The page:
The great team KU had in 2007 is noted for its offense, but less commented on is the defense gave up 16 points a game.I do care who they get at quarterback or running back, if the don’t recruit a good defense they won’t win consistently. Giving up 52 points to Duke is a pathetic performance.

Dale Rogers 9 months ago

I believe they are working on it, both through recruiting and teaching. It will take time, lots of it. I like the improvement I saw in the offense today. Now, I'm hoping to one of these days see a similar improvement in the defense.

Bryce Landon 9 months ago

It sure is! I'll bet you wish your defense was as good as Iowa's! We've only given up a total of 44 points on the season against our opponents so far - an average of 11 points per game - and the most we've given up in a game so far is 17. Too bad for you that DC Phil Parker would never leave Iowa for Kansas; he could teach the fat slobs who "play defense" for the Jayhawks a thing or two about stopping opposing offenses.


Eliott Reeder 9 months ago

Hi Bryce! I continue to be amazed at how you consistently go out of your way to come on here after each KU football loss to rub it in and represent the absolute worst impulses humanity has to offer. You really are a terrible person, congrats!

Glen Miller 9 months ago

Iowa opponents combined record: 6-10 and 0 ranked teams.

KU opponents combined record: 13-3 and 2 ranked teams.

You've played trash teams and an overrated Iowa State. You'll piss down your leg the 2nd half of the season like you always do. Rock Chalk!!!!!!

Paul Rupp 9 months ago

Better. Improvement...saw a little bit more than "baby steps" this week on a years-long journey.

We need to be stronger and bigger longer term, but the flashes from the freshmen--also from JB and others did not go unnoticed.


Rodney Crain 9 months ago

Well, understandable loss on the road when you play like we did. Out classed in the second half. Gave them a scare for a while at least.


Doug Roberts 9 months ago

A bright spot for me is these Buffalo transfers are legit, and gives me hope for recruiting.

Bryan Schmiedeler 9 months ago

Hope I don't have to eat my words but I really like what I see from this KU football team. Can't believe I am saying this when we are 1-3, but things just feel different than under previous regimes.

Bean is a real QB and I am SO happy that we are not yanking him in and out. He won the job, stick with him. He can run and he can pass. One bad decision on the INT today but those happen.

Many a time in past years I think the players just gave up at a certain point in the game, and also at a certain point in the season. Players seem to be playing hard for the coach.

I would like to see this team make improvements this season. Find out who can play and who cannot, fix fundamental mistakes, build on your successes.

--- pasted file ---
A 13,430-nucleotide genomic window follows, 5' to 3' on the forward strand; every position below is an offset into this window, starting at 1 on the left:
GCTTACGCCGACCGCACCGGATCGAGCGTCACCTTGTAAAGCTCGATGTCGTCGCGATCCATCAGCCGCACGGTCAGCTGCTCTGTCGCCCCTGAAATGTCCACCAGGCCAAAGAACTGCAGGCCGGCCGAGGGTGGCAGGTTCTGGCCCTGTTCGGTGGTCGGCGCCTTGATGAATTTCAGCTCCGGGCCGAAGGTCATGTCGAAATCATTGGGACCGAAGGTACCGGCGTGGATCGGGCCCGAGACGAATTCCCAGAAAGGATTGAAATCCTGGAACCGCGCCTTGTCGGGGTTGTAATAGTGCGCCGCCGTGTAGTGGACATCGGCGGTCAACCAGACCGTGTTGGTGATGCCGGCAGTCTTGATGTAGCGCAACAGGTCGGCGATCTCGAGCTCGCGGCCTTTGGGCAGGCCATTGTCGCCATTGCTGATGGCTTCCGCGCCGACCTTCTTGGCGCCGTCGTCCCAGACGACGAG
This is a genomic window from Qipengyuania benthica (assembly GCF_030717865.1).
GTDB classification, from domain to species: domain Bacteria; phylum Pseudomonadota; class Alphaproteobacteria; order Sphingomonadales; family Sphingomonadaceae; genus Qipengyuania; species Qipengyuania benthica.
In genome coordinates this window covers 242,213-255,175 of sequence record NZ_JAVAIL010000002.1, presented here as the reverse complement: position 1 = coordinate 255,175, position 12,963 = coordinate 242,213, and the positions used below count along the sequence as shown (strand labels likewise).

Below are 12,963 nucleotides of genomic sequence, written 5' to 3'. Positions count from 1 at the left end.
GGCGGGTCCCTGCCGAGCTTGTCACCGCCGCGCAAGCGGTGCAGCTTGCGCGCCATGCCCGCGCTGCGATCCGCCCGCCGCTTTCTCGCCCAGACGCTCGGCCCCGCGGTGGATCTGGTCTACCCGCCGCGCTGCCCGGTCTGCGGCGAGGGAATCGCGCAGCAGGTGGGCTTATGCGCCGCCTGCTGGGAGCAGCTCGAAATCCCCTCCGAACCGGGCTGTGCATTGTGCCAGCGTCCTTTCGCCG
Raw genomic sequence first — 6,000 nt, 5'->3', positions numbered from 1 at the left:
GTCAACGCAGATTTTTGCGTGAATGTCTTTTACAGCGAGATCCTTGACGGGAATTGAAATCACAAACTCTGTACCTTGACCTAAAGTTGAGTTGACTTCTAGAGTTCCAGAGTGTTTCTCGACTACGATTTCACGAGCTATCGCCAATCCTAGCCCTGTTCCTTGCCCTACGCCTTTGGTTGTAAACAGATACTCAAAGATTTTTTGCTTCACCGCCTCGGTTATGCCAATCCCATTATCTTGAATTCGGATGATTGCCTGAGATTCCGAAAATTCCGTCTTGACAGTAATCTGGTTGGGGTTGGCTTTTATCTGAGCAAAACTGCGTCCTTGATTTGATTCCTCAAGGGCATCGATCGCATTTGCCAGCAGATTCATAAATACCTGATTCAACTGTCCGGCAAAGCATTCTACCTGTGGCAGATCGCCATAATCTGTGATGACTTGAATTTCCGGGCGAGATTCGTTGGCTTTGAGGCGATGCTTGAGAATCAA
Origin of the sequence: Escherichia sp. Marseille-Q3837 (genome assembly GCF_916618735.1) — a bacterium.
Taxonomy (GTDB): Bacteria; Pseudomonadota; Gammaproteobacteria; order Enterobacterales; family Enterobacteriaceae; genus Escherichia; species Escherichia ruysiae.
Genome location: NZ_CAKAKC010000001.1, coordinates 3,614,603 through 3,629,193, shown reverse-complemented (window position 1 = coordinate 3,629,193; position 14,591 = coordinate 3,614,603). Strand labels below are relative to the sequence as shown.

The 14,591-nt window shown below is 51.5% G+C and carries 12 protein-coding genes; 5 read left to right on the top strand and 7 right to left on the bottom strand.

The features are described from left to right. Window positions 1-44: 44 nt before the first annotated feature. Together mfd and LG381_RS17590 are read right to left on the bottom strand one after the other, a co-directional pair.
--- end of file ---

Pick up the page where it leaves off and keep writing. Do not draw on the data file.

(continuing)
As long as Coach L can recruit (which I think he can), I think KU will be fine in a few years.


Dirk Medema 9 months ago

It seems a bit ironic that just the opposite of what Coach said he wanted to start the year is now happening. He wanted consistent production over flash.

The team will likely continue to improve though it likely will be tough to see. Duke is by far the second weakest team on our schedule, so it might be misleading to read much into any perceived improvement. I think all of the Big12 is better and even better rated (Sagrin) than CC. Coach Leipold’s biggest challenge might be keeping the players positive and working hard in the face of increasing blowouts.

Andy Godwin 9 months ago

Unfortunately this game is just the beginning of another long season of lopsided losses. I had hoped for an upset, but the apparent pick six that turned into zero points was a harbinger of things to come - the defensive back with a full head of steam was run down by the opposing QB. KU will continue to be outmanned in all of their remaining games and the defensive surrendering 50, 60, 70 points (did you see the Texas game) will likely be the norm. I will still attend all of the home games to support my school and the student athletes giving their best. However, I feel like a kid again when I would go to a KU game against Nebraska and Oklahoma hoping for a win but watching men against boys in blowouts. I give the players credit for their hard work and efforts, but KU lacks a roster full of players with the physical speed and size to compete. I appreciate Leipold’s approach (preaching the process is 365 days a season) but he inherited a team that does not have enough players (this is not to imply there aren’t some good players who are giving their all) who are physically capable of playing in the Big 12. He will be challenged to keep the players motivated (and healthy) as they continue their gauntlet of games against quality Big 12 teams (Baylor is for real and they were thought to be at the bottom of the conference). ISU, coming off their loss to Baylor, will be licking their chops to redeem a promising season starting with KU. I will continue to support the team, but we all must realize that coach Leipold just doesn’t have enough horses in the stable. My motto at the beginning of his tenure is KU needs to get “bigger, stronger, and faster” and that fact remains evident. A coach is only as good as his players, so recruiting and coaching up his players is the process and it will be a long process. I bleed Crimson and Blue in both the good (2008 seems so long ago) and bad seasons and this will be another bad season. However, the players and coaching staff still needs the fans to come out to Memorial Stadium and support their efforts. Rock Chalk forever!

Robert Brock 9 months ago

Poor tackling is an epidemic in college football. The Jayhawks need to find the cure.

Austin Lopez 9 months ago

@ Bryce Landon, For you to be someone that claims to not care about Kansas football you sure do a whole lot of chatting on a KU thread shouldn’t you be chatting it up on a IOWA thread? You remind me of that guy who’s girlfriend breaks up with him and he claims not to care only to stalk the girl 24/7.